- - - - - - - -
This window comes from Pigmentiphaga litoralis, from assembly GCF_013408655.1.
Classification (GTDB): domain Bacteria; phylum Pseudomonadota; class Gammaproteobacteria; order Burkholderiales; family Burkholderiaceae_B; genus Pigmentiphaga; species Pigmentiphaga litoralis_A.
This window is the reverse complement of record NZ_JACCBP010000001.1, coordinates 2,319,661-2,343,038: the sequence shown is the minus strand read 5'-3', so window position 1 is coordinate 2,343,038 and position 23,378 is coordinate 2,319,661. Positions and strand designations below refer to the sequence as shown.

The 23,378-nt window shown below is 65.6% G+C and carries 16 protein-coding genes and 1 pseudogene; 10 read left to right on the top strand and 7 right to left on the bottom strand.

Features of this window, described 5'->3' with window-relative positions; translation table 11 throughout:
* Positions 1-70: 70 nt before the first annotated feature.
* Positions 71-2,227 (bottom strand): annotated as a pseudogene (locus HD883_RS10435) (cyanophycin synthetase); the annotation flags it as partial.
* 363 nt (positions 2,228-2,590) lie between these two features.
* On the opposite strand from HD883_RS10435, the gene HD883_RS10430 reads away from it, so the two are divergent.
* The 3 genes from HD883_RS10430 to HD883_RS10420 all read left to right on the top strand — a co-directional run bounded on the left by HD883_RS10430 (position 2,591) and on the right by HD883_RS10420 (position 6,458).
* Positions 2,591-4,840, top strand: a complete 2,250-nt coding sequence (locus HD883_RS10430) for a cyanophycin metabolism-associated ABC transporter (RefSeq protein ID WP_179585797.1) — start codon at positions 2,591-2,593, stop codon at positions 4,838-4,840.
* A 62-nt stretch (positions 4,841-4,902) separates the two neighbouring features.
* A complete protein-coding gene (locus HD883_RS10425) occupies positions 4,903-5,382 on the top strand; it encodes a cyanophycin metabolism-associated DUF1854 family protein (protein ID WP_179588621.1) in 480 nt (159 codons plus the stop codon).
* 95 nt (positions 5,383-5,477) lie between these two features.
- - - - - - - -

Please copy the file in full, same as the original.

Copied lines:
This window comes from Pigmentiphaga litoralis, from assembly GCF_013408655.1.
Classification (GTDB): domain Bacteria; phylum Pseudomonadota; class Gammaproteobacteria; order Burkholderiales; family Burkholderiaceae_B; genus Pigmentiphaga; species Pigmentiphaga litoralis_A.
This window is the reverse complement of record NZ_JACCBP010000001.1, coordinates 2,319,661-2,343,038: the sequence shown is the minus strand read 5'-3', so window position 1 is coordinate 2,343,038 and position 23,378 is coordinate 2,319,661. Positions and strand designations below refer to the sequence as shown.

The 23,378-nt window shown below is 65.6% G+C and carries 16 protein-coding genes and 1 pseudogene; 10 read left to right on the top strand and 7 right to left on the bottom strand.

Features of this window, described 5'->3' with window-relative positions; translation table 11 throughout:
* Positions 1-70: 70 nt before the first annotated feature.
* Positions 71-2,227 (bottom strand): annotated as a pseudogene (locus HD883_RS10435) (cyanophycin synthetase); the annotation flags it as partial.
* 363 nt (positions 2,228-2,590) lie between these two features.
* On the opposite strand from HD883_RS10435, the gene HD883_RS10430 reads away from it, so the two are divergent.
* The 3 genes from HD883_RS10430 to HD883_RS10420 all read left to right on the top strand — a co-directional run bounded on the left by HD883_RS10430 (position 2,591) and on the right by HD883_RS10420 (position 6,458).
* Positions 2,591-4,840, top strand: a complete 2,250-nt coding sequence (locus HD883_RS10430) for a cyanophycin metabolism-associated ABC transporter (RefSeq protein ID WP_179585797.1) — start codon at positions 2,591-2,593, stop codon at positions 4,838-4,840.
* A 62-nt stretch (positions 4,841-4,902) separates the two neighbouring features.
* A complete protein-coding gene (locus HD883_RS10425) occupies positions 4,903-5,382 on the top strand; it encodes a cyanophycin metabolism-associated DUF1854 family protein (protein ID WP_179588621.1) in 480 nt (159 codons plus the stop codon).
* 95 nt (positions 5,383-5,477) lie between these two features.